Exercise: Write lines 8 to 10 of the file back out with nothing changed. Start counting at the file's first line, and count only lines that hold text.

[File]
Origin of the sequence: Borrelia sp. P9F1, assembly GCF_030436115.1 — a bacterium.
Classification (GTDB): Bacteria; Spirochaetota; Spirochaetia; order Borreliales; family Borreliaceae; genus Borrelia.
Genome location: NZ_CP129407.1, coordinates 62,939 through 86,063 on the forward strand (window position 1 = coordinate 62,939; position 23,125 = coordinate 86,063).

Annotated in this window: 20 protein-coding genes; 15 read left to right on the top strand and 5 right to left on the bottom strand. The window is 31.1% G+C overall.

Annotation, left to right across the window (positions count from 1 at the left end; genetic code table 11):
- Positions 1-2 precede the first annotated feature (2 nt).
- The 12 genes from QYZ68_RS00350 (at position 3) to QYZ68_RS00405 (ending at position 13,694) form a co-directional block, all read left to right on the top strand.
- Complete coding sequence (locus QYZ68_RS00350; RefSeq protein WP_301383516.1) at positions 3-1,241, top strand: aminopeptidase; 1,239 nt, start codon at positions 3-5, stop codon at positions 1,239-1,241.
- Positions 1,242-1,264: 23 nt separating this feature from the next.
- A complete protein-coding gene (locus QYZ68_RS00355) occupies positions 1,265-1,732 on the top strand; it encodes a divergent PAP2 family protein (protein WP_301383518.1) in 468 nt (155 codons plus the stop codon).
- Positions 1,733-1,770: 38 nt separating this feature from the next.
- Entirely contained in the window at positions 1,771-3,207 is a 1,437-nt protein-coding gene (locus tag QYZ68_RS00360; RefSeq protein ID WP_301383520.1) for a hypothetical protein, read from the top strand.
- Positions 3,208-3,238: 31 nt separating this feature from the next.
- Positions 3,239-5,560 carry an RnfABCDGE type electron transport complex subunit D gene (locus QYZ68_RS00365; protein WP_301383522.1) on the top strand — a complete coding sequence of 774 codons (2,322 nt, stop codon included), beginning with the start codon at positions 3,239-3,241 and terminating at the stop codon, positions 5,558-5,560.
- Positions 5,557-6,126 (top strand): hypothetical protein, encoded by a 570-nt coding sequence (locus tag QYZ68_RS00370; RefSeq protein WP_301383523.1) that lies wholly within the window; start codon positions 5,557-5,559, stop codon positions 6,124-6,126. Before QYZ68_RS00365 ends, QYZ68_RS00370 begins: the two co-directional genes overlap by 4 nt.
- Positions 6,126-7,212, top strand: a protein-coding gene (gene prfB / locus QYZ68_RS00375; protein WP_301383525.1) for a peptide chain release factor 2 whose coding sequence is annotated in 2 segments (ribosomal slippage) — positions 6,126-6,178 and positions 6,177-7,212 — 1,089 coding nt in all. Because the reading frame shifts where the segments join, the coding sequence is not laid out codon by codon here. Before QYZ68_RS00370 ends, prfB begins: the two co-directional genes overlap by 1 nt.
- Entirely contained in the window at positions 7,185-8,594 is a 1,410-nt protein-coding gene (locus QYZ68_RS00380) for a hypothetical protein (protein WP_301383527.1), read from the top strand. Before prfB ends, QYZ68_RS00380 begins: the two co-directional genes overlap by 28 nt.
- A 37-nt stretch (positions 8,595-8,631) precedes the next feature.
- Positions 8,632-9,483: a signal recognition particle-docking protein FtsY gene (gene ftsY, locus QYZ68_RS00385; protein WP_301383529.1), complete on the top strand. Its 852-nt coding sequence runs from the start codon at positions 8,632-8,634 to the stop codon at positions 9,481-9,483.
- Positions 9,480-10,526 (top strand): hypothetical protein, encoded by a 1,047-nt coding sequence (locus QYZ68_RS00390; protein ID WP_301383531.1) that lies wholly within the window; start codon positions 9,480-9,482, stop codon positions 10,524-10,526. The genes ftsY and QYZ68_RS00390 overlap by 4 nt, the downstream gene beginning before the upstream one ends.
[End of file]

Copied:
- Complete coding sequence (locus QYZ68_RS00350; RefSeq protein WP_301383516.1) at positions 3-1,241, top strand: aminopeptidase; 1,239 nt, start codon at positions 3-5, stop codon at positions 1,239-1,241.
- Positions 1,242-1,264: 23 nt separating this feature from the next.
- A complete protein-coding gene (locus QYZ68_RS00355) occupies positions 1,265-1,732 on the top strand; it encodes a divergent PAP2 family protein (protein WP_301383518.1) in 468 nt (155 codons plus the stop codon).